It seems that the Iconoclasm books have been quietly reproducing when I wasn’t looking…. 😀

Any road up, this group of books is now a little more orderly. I sent some images to the Offspring while I was mid-shuffle, and Middle Child commented that I had a book problem. I did remind her that I’ve never denied that (and if she knew how many books have spread into her old room, she’d probably have a fit…)

But never mind – I feel a bit clearer-headed about what’s on the immediate TBR and things are notionally together, which was the point of the exercise. Success! :)))))

A few quick literary links…. @lithub @parisreview @guardian

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A lot of lovely blogs tend to have regular features with links to all the exciting posts, articles and features that pop up on the InterWeb. It’s not a thing I generally do, but today’s newsletter from LitHub had some links I just felt I had to share!

By Ginny from USA (book sale loot) [CC BY-SA 2.0 (https://creativecommons.org/licenses/by-sa/2.0)%5D, via Wikimedia Commons

Feminize Your Canon – a really interesting initiative from The Paris Review (which has been widely shared on Twitter today). It’s a new monthly column celebrating neglected woman writers, starting with Olivia Manning, and deserves to be read and applauded. You can subscribe to receive daily updates from the PR which are always worth reading as well.

Top 10 lost women’s classics – an interesting piece from the always-interesting Guardian newspaper in a similar vein, which has some very intriguing books featured.

Public domain, via Wikimedia Commons

Penelope Lively on Virginia Woolf – on LitHub this time, a fascinating extract from Lively’s book, “Life in the Garden”.

If you don’t subscribe to LitHub’s daily newsletter, I’d suggest signing up. A daily dose of literary links can be just what the doctor ordered – although always potentially bad for the wishlist and TBR…. 🙂

 

A Scary Statistic…

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So, WordPress just reminded me that it’s 5 years ago today that I uploaded my first post to the Ramblings!! And that’s pretty scary because I find it hard to believe I’ve been babbling on about books here for that long – it seems only yesterday…. 🙂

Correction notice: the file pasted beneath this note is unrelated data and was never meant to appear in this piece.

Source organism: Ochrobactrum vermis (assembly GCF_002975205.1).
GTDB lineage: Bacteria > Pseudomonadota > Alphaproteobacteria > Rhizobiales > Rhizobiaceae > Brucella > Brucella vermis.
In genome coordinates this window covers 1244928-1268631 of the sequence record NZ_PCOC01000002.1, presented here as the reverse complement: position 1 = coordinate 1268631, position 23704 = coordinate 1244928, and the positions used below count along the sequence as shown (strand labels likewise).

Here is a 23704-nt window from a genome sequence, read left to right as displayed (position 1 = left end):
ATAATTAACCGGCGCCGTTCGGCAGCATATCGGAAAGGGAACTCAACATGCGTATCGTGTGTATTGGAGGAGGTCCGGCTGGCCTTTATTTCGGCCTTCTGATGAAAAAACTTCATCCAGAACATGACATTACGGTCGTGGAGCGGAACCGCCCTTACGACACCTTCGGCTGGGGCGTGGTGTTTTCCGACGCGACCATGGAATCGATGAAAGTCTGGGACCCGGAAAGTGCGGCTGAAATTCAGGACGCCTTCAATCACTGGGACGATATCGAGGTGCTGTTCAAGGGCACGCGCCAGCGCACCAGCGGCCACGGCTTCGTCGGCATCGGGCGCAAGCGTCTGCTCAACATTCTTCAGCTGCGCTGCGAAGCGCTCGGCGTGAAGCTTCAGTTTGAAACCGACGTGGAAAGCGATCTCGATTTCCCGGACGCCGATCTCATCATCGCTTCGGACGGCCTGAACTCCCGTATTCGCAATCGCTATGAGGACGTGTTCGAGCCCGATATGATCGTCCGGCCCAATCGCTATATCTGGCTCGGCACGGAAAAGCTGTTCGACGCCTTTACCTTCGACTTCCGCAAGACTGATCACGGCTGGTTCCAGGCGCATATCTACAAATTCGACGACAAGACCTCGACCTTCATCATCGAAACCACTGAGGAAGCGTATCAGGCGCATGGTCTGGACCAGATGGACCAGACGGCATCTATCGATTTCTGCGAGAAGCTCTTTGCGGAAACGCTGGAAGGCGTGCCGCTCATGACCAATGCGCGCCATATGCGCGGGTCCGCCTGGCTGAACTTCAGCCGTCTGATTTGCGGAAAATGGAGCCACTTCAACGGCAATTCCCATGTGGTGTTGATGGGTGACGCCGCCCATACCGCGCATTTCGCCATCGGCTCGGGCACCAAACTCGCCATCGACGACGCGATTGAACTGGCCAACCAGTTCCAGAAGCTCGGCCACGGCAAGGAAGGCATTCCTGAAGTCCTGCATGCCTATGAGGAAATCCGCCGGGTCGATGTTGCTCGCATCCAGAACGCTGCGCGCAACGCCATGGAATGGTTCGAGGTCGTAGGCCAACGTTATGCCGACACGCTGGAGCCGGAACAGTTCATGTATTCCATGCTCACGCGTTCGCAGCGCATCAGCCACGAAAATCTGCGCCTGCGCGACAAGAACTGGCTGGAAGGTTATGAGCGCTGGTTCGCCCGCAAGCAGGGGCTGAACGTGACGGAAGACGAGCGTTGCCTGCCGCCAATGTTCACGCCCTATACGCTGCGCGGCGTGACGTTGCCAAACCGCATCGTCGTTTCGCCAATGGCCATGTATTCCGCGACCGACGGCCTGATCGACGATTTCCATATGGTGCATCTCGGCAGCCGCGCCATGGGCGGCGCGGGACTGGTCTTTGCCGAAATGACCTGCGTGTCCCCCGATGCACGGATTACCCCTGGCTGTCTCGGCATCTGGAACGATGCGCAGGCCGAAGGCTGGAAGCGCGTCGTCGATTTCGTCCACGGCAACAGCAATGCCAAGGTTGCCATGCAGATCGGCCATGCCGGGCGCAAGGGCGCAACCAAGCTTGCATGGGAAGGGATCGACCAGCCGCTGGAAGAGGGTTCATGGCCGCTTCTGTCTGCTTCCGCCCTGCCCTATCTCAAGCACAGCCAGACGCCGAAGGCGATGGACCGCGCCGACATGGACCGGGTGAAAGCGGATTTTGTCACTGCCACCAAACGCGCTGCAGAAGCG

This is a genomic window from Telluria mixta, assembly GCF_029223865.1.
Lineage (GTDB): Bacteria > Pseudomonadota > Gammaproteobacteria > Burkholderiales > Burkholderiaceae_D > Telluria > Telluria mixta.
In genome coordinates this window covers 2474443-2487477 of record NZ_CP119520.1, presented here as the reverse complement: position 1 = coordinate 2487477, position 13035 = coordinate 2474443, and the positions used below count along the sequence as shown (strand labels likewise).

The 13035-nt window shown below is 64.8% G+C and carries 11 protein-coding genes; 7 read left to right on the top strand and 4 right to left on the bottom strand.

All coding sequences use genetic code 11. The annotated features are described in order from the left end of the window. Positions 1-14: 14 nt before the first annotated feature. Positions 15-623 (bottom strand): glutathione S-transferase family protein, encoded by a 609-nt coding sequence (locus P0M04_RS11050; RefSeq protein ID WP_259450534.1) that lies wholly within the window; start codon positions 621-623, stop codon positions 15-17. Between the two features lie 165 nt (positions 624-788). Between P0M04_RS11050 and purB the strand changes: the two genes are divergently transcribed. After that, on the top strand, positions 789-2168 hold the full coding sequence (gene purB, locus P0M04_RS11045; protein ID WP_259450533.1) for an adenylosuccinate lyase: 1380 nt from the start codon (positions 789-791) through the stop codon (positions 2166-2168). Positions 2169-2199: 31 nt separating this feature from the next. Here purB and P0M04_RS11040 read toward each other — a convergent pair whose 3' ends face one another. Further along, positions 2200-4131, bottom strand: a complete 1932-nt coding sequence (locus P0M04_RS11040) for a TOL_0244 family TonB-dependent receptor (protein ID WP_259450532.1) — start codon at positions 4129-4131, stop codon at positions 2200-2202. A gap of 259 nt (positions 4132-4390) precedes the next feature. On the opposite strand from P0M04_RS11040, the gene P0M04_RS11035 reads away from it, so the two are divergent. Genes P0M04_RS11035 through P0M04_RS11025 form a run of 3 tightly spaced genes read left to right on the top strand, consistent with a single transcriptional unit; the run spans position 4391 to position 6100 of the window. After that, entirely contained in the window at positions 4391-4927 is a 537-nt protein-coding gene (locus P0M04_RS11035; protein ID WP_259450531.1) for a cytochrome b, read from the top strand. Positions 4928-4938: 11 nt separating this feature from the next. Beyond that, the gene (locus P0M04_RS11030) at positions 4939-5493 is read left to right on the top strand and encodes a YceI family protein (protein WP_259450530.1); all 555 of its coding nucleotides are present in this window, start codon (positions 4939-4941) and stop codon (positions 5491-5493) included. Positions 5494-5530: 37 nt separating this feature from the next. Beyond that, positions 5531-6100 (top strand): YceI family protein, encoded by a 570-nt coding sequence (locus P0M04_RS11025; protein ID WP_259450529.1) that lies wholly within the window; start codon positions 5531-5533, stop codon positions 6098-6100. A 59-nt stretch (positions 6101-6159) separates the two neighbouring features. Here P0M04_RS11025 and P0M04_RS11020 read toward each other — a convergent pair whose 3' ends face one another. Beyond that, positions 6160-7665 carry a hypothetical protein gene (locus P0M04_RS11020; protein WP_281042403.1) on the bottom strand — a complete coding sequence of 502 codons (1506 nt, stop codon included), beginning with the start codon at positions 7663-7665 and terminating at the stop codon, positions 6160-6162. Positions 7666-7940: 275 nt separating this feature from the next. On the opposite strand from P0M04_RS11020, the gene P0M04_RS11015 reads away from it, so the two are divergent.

I confess I’ve enjoyed every moment of that five years of blogging: as well as taking pleasure in sharing my thoughts about books in general, actually sitting down and reviewing them has not only deepened my enjoyment and engagement with them, but has also helped fix them more in my mind (and given me a good reference tool for what I’ve read!)

But I think one of the most delightful parts of blogging has been meeting, either virtually or in real life, with other bookish types. Some of these have been from the Virago LibraryThing group and others who have blogs, or just follow what happens on them. It’s a real joy to share bookish love and so I wanted to thanks everyone who’s ever taken the time to read my witterings or leave a comment – these latter are always appreciated as I love to interact with anyone who loves books as much as I do!

Onward and upward – here’s to more reading and sharing our bookish love!

Fun and books in London!

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When Liz (who I also know through LibraryThing) pointed out that although we’d known each other for ages we hadn’t actually met and wasn’t it about time that we did – well, what better excuse did we need to arrange a lovely meet-up in London? Fortunately, some other friends from the LibraryThing Virago group were able to come along too, so in the end there was Liz, Ali, Claire, Luci and I (plus a flying visit from Middle Child who was in London to see a show and was able to catch up with us for a while – which was lovely!)